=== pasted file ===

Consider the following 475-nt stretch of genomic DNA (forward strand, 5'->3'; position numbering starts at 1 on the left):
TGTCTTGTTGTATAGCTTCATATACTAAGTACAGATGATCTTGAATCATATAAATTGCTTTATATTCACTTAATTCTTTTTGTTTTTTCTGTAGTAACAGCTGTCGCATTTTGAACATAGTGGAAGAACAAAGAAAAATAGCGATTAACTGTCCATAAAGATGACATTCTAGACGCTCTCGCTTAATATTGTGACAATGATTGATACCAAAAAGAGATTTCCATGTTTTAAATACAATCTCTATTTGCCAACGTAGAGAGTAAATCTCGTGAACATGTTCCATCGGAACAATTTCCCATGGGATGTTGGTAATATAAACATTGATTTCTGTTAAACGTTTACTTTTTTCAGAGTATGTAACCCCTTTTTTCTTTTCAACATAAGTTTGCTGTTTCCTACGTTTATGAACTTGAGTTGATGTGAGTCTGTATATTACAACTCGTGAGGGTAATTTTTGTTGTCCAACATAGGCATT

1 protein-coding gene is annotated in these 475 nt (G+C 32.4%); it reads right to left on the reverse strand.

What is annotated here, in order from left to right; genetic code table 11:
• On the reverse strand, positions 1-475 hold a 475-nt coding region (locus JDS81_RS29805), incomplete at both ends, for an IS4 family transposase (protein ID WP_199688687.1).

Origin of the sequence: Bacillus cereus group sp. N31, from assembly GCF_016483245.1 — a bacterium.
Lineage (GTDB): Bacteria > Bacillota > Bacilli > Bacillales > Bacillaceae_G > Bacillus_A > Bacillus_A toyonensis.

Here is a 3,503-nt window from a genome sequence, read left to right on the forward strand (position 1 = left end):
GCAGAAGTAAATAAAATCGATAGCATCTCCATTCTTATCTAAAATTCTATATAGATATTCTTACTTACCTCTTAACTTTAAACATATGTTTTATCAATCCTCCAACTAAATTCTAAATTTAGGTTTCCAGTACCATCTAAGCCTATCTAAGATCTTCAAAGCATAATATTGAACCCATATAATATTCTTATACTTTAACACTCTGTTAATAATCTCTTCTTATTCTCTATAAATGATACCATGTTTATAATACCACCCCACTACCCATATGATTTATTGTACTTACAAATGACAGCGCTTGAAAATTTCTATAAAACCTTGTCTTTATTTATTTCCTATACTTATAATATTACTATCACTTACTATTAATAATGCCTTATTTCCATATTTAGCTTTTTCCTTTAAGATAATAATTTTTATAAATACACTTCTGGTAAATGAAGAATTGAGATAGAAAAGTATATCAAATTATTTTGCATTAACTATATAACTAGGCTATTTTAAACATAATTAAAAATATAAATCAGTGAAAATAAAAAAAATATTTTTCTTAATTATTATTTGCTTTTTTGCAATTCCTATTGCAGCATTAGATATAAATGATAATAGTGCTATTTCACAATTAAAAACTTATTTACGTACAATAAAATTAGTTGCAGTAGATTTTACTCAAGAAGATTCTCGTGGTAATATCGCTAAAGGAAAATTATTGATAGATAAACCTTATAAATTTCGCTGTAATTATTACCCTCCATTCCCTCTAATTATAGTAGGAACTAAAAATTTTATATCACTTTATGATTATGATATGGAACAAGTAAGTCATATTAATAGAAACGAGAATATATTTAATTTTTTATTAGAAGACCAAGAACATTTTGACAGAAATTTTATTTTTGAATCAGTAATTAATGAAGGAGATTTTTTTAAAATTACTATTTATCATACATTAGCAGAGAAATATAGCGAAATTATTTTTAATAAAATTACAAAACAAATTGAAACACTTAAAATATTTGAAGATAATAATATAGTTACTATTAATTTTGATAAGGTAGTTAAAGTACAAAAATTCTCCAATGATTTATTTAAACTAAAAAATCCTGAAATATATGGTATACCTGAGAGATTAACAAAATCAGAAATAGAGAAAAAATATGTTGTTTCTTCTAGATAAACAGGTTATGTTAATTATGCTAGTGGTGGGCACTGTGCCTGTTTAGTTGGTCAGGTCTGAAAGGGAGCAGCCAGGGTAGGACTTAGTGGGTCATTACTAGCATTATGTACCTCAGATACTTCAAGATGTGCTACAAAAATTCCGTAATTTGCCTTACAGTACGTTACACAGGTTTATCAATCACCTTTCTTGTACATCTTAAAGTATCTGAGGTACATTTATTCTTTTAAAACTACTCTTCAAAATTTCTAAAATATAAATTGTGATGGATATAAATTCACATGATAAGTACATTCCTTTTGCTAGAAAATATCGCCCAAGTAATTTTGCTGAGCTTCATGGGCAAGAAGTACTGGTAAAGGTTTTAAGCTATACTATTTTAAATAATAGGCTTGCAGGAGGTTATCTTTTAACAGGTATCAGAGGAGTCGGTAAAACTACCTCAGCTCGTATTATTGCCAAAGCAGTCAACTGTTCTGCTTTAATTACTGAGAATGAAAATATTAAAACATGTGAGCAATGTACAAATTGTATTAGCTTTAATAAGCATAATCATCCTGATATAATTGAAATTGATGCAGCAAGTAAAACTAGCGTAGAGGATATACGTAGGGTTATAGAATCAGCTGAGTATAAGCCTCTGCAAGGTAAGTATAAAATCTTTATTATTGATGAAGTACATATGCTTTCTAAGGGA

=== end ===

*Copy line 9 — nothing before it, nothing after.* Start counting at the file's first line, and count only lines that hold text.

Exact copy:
GCAGAAGTAAATAAAATCGATAGCATCTCCATTCTTATCTAAAATTCTATATAGATATTCTTACTTACCTCTTAACTTTAAACATATGTTTTATCAATCCTCCAACTAAATTCTAAATTTAGGTTTCCAGTACCATCTAAGCCTATCTAAGATCTTCAAAGCATAATATTGAACCCATATAATATTCTTATACTTTAACACTCTGTTAATAATCTCTTCTTATTCTCTATAAATGATACCATGTTTATAATACCACCCCACTACCCATATGATTTATTGTACTTACAAATGACAGCGCTTGAAAATTTCTATAAAACCTTGTCTTTATTTATTTCCTATACTTATAATATTACTATCACTTACTATTAATAATGCCTTATTTCCATATTTAGCTTTTTCCTTTAAGATAATAATTTTTATAAATACACTTCTGGTAAATGAAGAATTGAGATAGAAAAGTATATCAAATTATTTTGCATTAACTATATAACTAGGCTATTTTAAACATAATTAAAAATATAAATCAGTGAAAATAAAAAAAATATTTTTCTTAATTATTATTTGCTTTTTTGCAATTCCTATTGCAGCATTAGATATAAATGATAATAGTGCTATTTCACAATTAAAAACTTATTTACGTACAATAAAATTAGTTGCAGTAGATTTTACTCAAGAAGATTCTCGTGGTAATATCGCTAAAGGAAAATTATTGATAGATAAACCTTATAAATTTCGCTGTAATTATTACCCTCCATTCCCTCTAATTATAGTAGGAACTAAAAATTTTATATCACTTTATGATTATGATATGGAACAAGTAAGTCATATTAATAGAAACGAGAATATATTTAATTTTTTATTAGAAGACCAAGAACATTTTGACAGAAATTTTATTTTTGAATCAGTAATTAATGAAGGAGATTTTTTTAAAATTACTATTTATCATACATTAGCAGAGAAATATAGCGAAATTATTTTTAATAAAATTACAAAACAAATTGAAACACTTAAAATATTTGAAGATAATAATATAGTTACTATTAATTTTGATAAGGTAGTTAAAGTACAAAAATTCTCCAATGATTTATTTAAACTAAAAAATCCTGAAATATATGGTATACCTGAGAGATTAACAAAATCAGAAATAGAGAAAAAATATGTTGTTTCTTCTAGATAAACAGGTTATGTTAATTATGCTAGTGGTGGGCACTGTGCCTGTTTAGTTGGTCAGGTCTGAAAGGGAGCAGCCAGGGTAGGACTTAGTGGGTCATTACTAGCATTATGTACCTCAGATACTTCAAGATGTGCTACAAAAATTCCGTAATTTGCCTTACAGTACGTTACACAGGTTTATCAATCACCTTTCTTGTACATCTTAAAGTATCTGAGGTACATTTATTCTTTTAAAACTACTCTTCAAAATTTCTAAAATATAAATTGTGATGGATATAAATTCACATGATAAGTACATTCCTTTTGCTAGAAAATATCGCCCAAGTAATTTTGCTGAGCTTCATGGGCAAGAAGTACTGGTAAAGGTTTTAAGCTATACTATTTTAAATAATAGGCTTGCAGGAGGTTATCTTTTAACAGGTATCAGAGGAGTCGGTAAAACTACCTCAGCTCGTATTATTGCCAAAGCAGTCAACTGTTCTGCTTTAATTACTGAGAATGAAAATATTAAAACATGTGAGCAATGTACAAATTGTATTAGCTTTAATAAGCATAATCATCCTGATATAATTGAAATTGATGCAGCAAGTAAAACTAGCGTAGAGGATATACGTAGGGTTATAGAATCAGCTGAGTATAAGCCTCTGCAAGGTAAGTATAAAATCTTTATTATTGATGAAGTACATATGCTTTCTAAGGGA